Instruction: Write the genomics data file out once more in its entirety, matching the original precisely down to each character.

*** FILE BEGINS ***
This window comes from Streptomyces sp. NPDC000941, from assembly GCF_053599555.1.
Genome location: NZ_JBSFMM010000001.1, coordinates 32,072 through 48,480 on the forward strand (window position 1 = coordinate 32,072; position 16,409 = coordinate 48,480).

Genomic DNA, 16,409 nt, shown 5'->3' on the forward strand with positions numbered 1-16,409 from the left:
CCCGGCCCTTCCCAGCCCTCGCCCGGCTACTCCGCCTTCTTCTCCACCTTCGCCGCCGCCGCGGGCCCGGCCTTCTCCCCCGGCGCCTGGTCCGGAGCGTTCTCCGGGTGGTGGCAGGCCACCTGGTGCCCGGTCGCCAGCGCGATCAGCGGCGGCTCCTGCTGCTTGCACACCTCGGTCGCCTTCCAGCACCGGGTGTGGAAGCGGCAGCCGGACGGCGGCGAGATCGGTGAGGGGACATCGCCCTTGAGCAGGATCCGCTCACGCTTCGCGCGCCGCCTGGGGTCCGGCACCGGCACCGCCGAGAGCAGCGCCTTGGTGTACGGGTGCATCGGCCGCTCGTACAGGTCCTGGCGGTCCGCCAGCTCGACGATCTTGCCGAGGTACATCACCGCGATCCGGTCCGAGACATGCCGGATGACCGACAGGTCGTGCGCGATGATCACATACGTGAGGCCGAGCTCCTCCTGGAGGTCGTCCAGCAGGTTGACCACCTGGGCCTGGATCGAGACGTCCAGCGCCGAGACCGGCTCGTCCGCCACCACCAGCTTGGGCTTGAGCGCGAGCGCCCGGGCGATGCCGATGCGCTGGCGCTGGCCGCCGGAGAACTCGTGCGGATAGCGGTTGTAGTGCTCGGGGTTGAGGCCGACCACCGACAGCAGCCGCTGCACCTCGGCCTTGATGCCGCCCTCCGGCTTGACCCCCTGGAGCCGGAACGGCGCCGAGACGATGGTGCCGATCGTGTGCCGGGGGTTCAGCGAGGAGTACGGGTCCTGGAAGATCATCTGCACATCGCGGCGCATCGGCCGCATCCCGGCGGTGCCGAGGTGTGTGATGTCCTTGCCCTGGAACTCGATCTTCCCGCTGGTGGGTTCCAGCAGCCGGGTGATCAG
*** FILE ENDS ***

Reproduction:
This window comes from Streptomyces sp. NPDC000941, from assembly GCF_053599555.1.
Genome location: NZ_JBSFMM010000001.1, coordinates 32,072 through 48,480 on the forward strand (window position 1 = coordinate 32,072; position 16,409 = coordinate 48,480).

Genomic DNA, 16,409 nt, shown 5'->3' on the forward strand with positions numbered 1-16,409 from the left:
CCCGGCCCTTCCCAGCCCTCGCCCGGCTACTCCGCCTTCTTCTCCACCTTCGCCGCCGCCGCGGGCCCGGCCTTCTCCCCCGGCGCCTGGTCCGGAGCGTTCTCCGGGTGGTGGCAGGCCACCTGGTGCCCGGTCGCCAGCGCGATCAGCGGCGGCTCCTGCTGCTTGCACACCTCGGTCGCCTTCCAGCACCGGGTGTGGAAGCGGCAGCCGGACGGCGGCGAGATCGGTGAGGGGACATCGCCCTTGAGCAGGATCCGCTCACGCTTCGCGCGCCGCCTGGGGTCCGGCACCGGCACCGCCGAGAGCAGCGCCTTGGTGTACGGGTGCATCGGCCGCTCGTACAGGTCCTGGCGGTCCGCCAGCTCGACGATCTTGCCGAGGTACATCACCGCGATCCGGTCCGAGACATGCCGGATGACCGACAGGTCGTGCGCGATGATCACATACGTGAGGCCGAGCTCCTCCTGGAGGTCGTCCAGCAGGTTGACCACCTGGGCCTGGATCGAGACGTCCAGCGCCGAGACCGGCTCGTCCGCCACCACCAGCTTGGGCTTGAGCGCGAGCGCCCGGGCGATGCCGATGCGCTGGCGCTGGCCGCCGGAGAACTCGTGCGGATAGCGGTTGTAGTGCTCGGGGTTGAGGCCGACCACCGACAGCAGCCGCTGCACCTCGGCCTTGATGCCGCCCTCCGGCTTGACCCCCTGGAGCCGGAACGGCGCCGAGACGATGGTGCCGATCGTGTGCCGGGGGTTCAGCGAGGAGTACGGGTCCTGGAAGATCATCTGCACATCGCGGCGCATCGGCCGCATCCCGGCGGTGCCGAGGTGTGTGATGTCCTTGCCCTGGAACTCGATCTTCCCGCTGGTGGGTTCCAGCAGCCGGGTGATCAG